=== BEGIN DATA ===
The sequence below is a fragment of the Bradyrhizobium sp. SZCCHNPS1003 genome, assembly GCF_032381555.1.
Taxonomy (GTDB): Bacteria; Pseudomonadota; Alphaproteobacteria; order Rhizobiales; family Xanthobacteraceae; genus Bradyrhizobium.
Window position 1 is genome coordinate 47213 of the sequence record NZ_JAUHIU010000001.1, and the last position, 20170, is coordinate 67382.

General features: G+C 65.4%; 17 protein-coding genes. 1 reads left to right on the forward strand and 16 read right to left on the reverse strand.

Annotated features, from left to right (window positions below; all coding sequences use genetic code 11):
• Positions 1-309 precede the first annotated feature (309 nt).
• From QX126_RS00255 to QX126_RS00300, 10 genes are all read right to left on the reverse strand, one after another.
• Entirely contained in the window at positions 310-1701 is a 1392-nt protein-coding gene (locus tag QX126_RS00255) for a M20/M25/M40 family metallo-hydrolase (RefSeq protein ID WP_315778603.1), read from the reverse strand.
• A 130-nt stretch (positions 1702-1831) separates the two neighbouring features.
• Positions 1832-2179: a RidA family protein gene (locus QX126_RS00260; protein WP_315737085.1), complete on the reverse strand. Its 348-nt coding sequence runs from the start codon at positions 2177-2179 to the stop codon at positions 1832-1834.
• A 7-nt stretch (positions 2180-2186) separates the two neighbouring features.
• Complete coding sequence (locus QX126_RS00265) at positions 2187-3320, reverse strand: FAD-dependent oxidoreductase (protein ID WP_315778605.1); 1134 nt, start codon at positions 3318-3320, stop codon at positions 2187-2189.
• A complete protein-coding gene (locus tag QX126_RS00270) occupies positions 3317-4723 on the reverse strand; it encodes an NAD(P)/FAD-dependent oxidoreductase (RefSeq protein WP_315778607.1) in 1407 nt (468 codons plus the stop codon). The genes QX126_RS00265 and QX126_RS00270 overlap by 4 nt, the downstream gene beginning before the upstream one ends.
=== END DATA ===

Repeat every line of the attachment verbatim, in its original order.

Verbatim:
The sequence below is a fragment of the Bradyrhizobium sp. SZCCHNPS1003 genome, assembly GCF_032381555.1.
Taxonomy (GTDB): Bacteria; Pseudomonadota; Alphaproteobacteria; order Rhizobiales; family Xanthobacteraceae; genus Bradyrhizobium.
Window position 1 is genome coordinate 47213 of the sequence record NZ_JAUHIU010000001.1, and the last position, 20170, is coordinate 67382.

General features: G+C 65.4%; 17 protein-coding genes. 1 reads left to right on the forward strand and 16 read right to left on the reverse strand.

Annotated features, from left to right (window positions below; all coding sequences use genetic code 11):
• Positions 1-309 precede the first annotated feature (309 nt).
• From QX126_RS00255 to QX126_RS00300, 10 genes are all read right to left on the reverse strand, one after another.
• Entirely contained in the window at positions 310-1701 is a 1392-nt protein-coding gene (locus tag QX126_RS00255) for a M20/M25/M40 family metallo-hydrolase (RefSeq protein ID WP_315778603.1), read from the reverse strand.
• A 130-nt stretch (positions 1702-1831) separates the two neighbouring features.
• Positions 1832-2179: a RidA family protein gene (locus QX126_RS00260; protein WP_315737085.1), complete on the reverse strand. Its 348-nt coding sequence runs from the start codon at positions 2177-2179 to the stop codon at positions 1832-1834.
• A 7-nt stretch (positions 2180-2186) separates the two neighbouring features.
• Complete coding sequence (locus QX126_RS00265) at positions 2187-3320, reverse strand: FAD-dependent oxidoreductase (protein ID WP_315778605.1); 1134 nt, start codon at positions 3318-3320, stop codon at positions 2187-2189.
• A complete protein-coding gene (locus tag QX126_RS00270) occupies positions 3317-4723 on the reverse strand; it encodes an NAD(P)/FAD-dependent oxidoreductase (RefSeq protein WP_315778607.1) in 1407 nt (468 codons plus the stop codon). The genes QX126_RS00265 and QX126_RS00270 overlap by 4 nt, the downstream gene beginning before the upstream one ends.